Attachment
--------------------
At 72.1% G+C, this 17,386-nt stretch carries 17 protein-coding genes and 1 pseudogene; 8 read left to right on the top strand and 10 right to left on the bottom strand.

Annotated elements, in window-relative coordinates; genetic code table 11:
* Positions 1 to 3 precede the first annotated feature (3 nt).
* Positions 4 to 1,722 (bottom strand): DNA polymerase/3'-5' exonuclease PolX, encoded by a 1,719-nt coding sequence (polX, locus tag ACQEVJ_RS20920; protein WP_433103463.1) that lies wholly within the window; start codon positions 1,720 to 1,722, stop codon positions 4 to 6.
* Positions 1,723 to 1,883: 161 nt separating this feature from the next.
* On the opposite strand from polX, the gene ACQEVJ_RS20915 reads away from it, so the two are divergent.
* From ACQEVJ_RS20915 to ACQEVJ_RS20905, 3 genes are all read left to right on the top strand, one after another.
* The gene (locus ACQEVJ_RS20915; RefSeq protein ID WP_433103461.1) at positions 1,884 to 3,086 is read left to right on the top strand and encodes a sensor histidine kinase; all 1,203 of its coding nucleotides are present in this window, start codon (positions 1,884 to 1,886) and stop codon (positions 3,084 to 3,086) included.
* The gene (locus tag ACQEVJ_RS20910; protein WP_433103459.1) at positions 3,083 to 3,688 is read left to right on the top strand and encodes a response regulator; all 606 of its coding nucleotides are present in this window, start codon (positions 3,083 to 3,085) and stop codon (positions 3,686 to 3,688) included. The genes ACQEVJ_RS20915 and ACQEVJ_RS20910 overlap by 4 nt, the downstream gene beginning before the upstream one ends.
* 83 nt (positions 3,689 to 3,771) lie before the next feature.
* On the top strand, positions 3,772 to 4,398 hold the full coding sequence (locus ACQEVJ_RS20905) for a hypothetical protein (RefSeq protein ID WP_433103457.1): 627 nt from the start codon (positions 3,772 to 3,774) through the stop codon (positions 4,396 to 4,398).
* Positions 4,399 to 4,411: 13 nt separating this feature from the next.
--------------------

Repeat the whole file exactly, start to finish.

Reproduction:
At 72.1% G+C, this 17,386-nt stretch carries 17 protein-coding genes and 1 pseudogene; 8 read left to right on the top strand and 10 right to left on the bottom strand.

Annotated elements, in window-relative coordinates; genetic code table 11:
* Positions 1 to 3 precede the first annotated feature (3 nt).
* Positions 4 to 1,722 (bottom strand): DNA polymerase/3'-5' exonuclease PolX, encoded by a 1,719-nt coding sequence (polX, locus tag ACQEVJ_RS20920; protein WP_433103463.1) that lies wholly within the window; start codon positions 1,720 to 1,722, stop codon positions 4 to 6.
* Positions 1,723 to 1,883: 161 nt separating this feature from the next.
* On the opposite strand from polX, the gene ACQEVJ_RS20915 reads away from it, so the two are divergent.
* From ACQEVJ_RS20915 to ACQEVJ_RS20905, 3 genes are all read left to right on the top strand, one after another.
* The gene (locus ACQEVJ_RS20915; RefSeq protein ID WP_433103461.1) at positions 1,884 to 3,086 is read left to right on the top strand and encodes a sensor histidine kinase; all 1,203 of its coding nucleotides are present in this window, start codon (positions 1,884 to 1,886) and stop codon (positions 3,084 to 3,086) included.
* The gene (locus tag ACQEVJ_RS20910; protein WP_433103459.1) at positions 3,083 to 3,688 is read left to right on the top strand and encodes a response regulator; all 606 of its coding nucleotides are present in this window, start codon (positions 3,083 to 3,085) and stop codon (positions 3,686 to 3,688) included. The genes ACQEVJ_RS20915 and ACQEVJ_RS20910 overlap by 4 nt, the downstream gene beginning before the upstream one ends.
* 83 nt (positions 3,689 to 3,771) lie before the next feature.
* On the top strand, positions 3,772 to 4,398 hold the full coding sequence (locus ACQEVJ_RS20905) for a hypothetical protein (RefSeq protein ID WP_433103457.1): 627 nt from the start codon (positions 3,772 to 3,774) through the stop codon (positions 4,396 to 4,398).
* Positions 4,399 to 4,411: 13 nt separating this feature from the next.